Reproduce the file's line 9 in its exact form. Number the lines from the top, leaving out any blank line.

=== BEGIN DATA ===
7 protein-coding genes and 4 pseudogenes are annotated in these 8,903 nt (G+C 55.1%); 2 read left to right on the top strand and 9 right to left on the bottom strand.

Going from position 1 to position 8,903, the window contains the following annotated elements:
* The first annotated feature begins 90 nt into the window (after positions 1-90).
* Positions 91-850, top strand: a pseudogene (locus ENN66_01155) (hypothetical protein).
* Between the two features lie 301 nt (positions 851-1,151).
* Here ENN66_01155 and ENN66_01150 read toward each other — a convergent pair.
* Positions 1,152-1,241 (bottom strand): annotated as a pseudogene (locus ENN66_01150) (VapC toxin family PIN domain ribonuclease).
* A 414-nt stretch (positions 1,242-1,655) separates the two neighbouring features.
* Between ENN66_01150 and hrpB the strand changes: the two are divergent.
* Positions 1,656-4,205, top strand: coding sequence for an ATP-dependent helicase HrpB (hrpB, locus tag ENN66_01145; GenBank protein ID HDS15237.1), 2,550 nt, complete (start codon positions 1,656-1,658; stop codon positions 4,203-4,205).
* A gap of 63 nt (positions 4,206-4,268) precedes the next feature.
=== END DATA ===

* Between ENN66_01150 and hrpB the strand changes: the two are divergent.